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Scary Stories to Tell in the Dark LANGUAGE 5

 – An unclear probable F-word, 10 scatological terms, 2 anatomical terms, 4 mild obscenities, name-calling (coward, idiot, dumb, brat, perv, ugly, lovebirds, draft dodger, Tricky Dicky, Rodriguez [derogatory]), exclamations (I swear, shut-up), 1 religious profanity (GD), 3 religious exclamations (Oh My God). | profanity glossary |


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Scary Stories to Tell in the Dark SUBSTANCE USE

 – A teen boy staggers out of his car at night at home and his mother shouts at him for drinking again (we see no alcohol), and three teen boys throw empty beer bottles against a scarecrow.


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Scary Stories to Tell in the Dark DISCUSSION TOPICS

 – Urban legends, witchcraft, corporate greed, poisoning water supplies, cover-ups, false accusations, torture, murder, child abuse, violence, danger to teens and college-age people, the Nixon Administration, the Vietnam Conflict, avoiding the draft, xenophobia, racism.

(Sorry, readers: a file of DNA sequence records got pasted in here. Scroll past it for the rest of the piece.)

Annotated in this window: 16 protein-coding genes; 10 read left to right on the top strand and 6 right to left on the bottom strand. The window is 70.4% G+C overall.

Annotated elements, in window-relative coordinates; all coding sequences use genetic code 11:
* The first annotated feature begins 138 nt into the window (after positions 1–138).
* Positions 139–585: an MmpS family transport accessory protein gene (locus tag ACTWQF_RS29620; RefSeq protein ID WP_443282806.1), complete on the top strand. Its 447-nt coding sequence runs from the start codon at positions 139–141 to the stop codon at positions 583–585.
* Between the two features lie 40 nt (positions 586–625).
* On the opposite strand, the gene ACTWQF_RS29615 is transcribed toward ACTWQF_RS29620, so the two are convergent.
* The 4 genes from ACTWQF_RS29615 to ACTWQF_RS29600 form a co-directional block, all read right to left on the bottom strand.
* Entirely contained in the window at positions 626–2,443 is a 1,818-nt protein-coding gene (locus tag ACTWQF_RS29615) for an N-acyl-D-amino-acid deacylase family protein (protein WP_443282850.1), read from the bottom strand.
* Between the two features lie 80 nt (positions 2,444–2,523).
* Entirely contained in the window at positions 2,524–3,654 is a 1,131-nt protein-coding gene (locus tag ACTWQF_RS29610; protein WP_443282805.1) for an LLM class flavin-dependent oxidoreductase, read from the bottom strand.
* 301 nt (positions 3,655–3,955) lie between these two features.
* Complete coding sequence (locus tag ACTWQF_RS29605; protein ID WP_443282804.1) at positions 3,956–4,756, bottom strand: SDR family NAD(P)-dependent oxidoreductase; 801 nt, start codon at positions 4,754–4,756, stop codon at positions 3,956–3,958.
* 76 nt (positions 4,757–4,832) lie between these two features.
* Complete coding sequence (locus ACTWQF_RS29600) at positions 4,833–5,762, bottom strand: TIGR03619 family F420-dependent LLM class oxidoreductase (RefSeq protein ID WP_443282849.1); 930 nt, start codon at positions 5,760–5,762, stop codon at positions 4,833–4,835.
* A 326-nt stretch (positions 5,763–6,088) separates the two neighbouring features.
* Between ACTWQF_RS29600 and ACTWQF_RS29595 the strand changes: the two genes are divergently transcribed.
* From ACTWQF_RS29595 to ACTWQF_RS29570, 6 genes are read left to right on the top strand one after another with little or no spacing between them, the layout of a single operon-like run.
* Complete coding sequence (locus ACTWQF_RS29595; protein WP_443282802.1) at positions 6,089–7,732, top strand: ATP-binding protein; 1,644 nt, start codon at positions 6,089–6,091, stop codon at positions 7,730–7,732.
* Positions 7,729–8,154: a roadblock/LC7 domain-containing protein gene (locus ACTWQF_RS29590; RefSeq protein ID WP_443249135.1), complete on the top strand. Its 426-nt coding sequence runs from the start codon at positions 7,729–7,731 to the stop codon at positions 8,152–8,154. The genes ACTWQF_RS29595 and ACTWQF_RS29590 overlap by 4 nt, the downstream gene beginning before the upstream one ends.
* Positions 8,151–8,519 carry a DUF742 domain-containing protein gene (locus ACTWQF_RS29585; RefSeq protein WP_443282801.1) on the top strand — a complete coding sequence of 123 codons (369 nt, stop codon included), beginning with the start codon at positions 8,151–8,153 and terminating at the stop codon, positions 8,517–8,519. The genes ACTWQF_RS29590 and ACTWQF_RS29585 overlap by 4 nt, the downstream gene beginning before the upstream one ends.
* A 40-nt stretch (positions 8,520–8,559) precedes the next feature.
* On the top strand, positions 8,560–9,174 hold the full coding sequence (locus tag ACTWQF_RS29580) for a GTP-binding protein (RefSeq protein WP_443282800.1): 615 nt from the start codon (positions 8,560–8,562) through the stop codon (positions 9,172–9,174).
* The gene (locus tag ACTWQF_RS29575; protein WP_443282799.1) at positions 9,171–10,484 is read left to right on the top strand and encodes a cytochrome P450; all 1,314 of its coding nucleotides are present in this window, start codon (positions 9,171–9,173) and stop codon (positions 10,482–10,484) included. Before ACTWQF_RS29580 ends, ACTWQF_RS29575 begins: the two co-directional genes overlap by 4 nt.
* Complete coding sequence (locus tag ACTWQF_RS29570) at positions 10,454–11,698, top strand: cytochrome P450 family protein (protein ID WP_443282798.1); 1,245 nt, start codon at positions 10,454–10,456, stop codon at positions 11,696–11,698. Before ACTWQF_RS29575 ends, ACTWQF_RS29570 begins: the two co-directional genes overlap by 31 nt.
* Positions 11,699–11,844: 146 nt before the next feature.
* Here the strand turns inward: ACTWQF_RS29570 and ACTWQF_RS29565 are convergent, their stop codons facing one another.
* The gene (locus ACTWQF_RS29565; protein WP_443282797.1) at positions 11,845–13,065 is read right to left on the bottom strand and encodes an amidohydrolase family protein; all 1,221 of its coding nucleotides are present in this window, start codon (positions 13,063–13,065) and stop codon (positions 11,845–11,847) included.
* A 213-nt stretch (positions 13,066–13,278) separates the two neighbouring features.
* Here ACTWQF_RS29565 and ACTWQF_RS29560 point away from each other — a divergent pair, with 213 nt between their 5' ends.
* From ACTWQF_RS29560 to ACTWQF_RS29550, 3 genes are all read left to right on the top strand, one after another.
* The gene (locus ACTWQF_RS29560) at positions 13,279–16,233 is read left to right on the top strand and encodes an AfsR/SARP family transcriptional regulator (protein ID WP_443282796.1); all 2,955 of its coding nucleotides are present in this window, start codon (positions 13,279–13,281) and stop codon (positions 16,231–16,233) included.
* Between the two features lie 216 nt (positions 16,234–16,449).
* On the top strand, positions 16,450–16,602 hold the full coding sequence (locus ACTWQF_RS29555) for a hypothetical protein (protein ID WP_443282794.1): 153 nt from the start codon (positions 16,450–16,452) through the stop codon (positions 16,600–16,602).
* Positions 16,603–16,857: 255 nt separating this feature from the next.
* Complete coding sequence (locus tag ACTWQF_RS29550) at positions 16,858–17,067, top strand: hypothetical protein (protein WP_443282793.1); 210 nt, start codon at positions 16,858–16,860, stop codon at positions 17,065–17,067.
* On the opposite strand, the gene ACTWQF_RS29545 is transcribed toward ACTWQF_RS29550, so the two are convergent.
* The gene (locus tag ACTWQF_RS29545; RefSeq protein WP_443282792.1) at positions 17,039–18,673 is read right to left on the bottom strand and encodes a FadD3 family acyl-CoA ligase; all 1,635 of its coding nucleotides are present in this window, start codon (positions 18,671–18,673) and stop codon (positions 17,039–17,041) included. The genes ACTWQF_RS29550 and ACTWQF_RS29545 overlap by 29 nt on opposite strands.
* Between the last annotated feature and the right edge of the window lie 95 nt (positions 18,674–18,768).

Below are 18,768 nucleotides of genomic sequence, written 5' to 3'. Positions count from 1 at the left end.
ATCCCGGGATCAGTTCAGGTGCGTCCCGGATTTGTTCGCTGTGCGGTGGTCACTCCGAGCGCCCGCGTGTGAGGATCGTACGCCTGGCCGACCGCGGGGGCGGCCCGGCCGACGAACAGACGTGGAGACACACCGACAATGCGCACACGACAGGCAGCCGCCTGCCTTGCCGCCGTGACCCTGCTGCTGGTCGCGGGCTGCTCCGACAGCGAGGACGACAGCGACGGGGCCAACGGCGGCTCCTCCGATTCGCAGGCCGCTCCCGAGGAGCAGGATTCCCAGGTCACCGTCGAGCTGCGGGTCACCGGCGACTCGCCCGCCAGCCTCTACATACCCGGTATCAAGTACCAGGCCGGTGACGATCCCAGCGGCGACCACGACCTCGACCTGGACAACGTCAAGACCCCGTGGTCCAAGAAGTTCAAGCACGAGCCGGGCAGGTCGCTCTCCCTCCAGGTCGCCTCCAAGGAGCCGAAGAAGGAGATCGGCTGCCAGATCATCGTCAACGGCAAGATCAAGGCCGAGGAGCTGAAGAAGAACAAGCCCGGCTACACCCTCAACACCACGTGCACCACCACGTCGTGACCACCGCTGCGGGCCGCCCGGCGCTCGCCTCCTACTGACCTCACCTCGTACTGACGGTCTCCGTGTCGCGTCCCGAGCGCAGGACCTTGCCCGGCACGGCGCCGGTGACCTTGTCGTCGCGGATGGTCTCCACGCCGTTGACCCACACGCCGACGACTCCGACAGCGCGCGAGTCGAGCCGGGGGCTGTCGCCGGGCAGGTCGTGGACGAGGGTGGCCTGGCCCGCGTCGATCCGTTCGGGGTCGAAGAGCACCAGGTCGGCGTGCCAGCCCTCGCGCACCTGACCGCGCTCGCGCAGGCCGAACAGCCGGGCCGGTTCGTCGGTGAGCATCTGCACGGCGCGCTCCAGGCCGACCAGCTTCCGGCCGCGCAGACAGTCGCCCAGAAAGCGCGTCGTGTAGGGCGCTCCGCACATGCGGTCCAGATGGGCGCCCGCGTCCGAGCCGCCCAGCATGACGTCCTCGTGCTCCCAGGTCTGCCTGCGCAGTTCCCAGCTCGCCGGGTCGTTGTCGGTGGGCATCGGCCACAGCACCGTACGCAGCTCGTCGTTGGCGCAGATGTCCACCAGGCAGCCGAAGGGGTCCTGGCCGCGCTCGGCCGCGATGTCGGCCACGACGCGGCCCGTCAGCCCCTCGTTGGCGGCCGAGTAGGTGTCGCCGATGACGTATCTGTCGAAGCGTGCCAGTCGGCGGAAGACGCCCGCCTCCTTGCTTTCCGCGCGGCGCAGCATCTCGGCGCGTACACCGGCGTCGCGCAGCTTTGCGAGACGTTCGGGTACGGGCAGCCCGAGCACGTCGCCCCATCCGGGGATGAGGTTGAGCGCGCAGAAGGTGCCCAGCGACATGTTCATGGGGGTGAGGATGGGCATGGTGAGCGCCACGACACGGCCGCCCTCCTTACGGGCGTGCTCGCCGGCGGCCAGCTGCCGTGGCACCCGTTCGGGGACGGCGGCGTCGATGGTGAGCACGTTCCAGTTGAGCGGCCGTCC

Scary Stories to Tell in the Dark MESSAGE

 – Both good and bad stories can come to life, but we can choose our own stories.

CAVEATS

Be aware that while we do our best to avoid spoilers it is impossible to disguise all details and some may reveal crucial plot elements.

We've gone through several editorial changes since we started covering films in 1992 and older reviews are not as complete & accurate as recent ones; we plan to revisit and correct older reviews as resources and time permits.

Our ratings and reviews are based on the theatrically-released versions of films; on video there are often Unrated, Special, Director's Cut or Extended versions, (usually accurately labelled but sometimes mislabeled) released that contain additional content, which we did not review.